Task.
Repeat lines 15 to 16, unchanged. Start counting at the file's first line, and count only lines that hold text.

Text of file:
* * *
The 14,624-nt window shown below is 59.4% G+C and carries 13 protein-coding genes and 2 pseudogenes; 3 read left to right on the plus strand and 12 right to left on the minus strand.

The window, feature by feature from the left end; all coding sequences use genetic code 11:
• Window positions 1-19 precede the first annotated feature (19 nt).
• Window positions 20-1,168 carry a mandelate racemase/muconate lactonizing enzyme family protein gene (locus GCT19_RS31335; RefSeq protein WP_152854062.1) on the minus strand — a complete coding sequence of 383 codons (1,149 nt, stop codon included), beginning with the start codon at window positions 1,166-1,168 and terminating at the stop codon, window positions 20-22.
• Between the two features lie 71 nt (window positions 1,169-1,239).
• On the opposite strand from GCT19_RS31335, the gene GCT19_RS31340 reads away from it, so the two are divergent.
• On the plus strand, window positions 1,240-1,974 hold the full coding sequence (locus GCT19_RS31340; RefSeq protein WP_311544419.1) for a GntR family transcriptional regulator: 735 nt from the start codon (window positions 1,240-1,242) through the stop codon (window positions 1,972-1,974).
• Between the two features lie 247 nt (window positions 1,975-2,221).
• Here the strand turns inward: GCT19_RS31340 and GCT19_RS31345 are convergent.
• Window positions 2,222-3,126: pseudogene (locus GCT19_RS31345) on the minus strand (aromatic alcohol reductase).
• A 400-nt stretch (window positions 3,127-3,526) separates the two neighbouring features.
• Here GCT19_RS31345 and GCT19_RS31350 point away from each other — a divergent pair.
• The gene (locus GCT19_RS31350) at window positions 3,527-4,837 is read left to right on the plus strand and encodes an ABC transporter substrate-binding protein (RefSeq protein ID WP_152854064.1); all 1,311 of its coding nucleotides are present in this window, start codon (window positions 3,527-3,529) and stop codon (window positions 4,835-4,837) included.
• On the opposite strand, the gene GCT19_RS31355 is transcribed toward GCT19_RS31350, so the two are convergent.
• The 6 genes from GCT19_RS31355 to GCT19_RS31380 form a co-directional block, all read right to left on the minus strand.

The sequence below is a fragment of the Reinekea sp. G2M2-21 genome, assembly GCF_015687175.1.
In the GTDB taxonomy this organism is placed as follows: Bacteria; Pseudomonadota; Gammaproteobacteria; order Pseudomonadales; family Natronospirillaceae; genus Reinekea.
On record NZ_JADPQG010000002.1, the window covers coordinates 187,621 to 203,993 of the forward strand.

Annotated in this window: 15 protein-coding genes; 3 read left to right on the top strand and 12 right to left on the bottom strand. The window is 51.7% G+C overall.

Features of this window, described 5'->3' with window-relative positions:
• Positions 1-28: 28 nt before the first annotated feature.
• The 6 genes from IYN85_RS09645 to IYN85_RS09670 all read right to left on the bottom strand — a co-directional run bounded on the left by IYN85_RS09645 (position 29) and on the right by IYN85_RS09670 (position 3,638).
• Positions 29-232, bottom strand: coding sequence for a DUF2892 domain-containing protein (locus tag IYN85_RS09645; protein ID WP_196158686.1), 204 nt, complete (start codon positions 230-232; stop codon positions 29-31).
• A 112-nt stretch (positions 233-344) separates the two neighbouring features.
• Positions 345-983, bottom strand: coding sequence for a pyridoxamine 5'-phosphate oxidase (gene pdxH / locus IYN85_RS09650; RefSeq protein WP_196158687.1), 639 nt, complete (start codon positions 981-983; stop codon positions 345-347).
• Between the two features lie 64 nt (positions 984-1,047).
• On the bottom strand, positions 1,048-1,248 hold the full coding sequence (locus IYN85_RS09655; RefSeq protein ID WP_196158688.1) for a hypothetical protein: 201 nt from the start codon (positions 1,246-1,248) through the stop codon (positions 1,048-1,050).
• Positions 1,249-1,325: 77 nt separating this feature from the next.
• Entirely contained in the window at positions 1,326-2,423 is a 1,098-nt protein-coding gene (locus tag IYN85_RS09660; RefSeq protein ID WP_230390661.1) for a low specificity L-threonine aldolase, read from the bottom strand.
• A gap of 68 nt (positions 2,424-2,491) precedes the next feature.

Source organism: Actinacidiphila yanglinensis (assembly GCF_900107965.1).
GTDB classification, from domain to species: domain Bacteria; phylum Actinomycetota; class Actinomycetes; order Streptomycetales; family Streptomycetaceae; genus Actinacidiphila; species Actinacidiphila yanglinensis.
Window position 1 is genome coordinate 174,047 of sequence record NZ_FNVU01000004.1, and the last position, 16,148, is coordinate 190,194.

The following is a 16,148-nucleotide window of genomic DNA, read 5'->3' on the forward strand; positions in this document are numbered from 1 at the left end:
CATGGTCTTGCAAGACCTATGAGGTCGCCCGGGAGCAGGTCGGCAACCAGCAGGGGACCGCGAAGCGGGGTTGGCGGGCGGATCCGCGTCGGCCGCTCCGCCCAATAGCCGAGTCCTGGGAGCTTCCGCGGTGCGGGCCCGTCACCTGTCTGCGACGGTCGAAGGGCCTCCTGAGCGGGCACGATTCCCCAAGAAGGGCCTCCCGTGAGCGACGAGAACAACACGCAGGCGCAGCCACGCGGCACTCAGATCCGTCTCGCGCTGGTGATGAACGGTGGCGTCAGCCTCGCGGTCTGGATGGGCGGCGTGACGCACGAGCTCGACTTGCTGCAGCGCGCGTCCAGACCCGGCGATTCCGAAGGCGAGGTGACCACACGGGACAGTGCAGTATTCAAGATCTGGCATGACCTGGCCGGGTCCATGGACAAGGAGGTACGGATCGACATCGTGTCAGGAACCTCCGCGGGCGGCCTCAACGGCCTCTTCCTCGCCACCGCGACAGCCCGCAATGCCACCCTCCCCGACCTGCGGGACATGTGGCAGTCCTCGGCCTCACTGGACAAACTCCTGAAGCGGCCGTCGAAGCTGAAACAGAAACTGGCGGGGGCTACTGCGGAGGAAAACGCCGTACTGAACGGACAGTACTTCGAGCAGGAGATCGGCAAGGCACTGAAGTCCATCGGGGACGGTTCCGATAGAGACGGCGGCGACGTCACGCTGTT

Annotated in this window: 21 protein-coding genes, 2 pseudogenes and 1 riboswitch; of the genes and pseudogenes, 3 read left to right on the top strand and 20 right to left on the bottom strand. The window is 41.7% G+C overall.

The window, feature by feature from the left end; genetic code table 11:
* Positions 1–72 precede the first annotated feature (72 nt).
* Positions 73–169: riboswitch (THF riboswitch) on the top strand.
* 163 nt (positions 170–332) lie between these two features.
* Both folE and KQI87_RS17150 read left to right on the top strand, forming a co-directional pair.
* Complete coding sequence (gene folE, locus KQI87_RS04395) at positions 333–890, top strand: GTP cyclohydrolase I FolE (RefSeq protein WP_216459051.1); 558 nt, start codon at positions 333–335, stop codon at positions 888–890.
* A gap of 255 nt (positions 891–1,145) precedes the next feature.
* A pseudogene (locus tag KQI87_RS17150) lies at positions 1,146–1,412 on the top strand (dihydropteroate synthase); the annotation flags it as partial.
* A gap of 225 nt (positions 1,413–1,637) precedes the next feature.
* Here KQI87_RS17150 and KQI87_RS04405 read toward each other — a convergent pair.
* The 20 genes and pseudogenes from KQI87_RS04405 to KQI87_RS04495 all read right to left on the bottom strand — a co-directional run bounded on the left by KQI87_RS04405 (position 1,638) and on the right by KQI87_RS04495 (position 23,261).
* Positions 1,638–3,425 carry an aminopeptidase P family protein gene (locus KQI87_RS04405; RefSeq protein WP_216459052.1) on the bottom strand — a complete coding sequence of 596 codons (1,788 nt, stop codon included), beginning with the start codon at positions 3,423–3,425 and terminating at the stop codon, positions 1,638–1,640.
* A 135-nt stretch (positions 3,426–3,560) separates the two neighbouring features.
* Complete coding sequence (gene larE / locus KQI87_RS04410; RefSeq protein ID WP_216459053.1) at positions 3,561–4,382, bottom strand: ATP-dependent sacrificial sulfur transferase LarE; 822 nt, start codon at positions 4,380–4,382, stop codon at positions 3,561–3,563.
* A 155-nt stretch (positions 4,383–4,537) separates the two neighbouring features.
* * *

• The 6 genes from GCT19_RS31355 to GCT19_RS31380 form a co-directional block, all read right to left on the minus strand.

The sequence below is a fragment of the Reinekea sp. G2M2-21 genome, assembly GCF_015687175.1.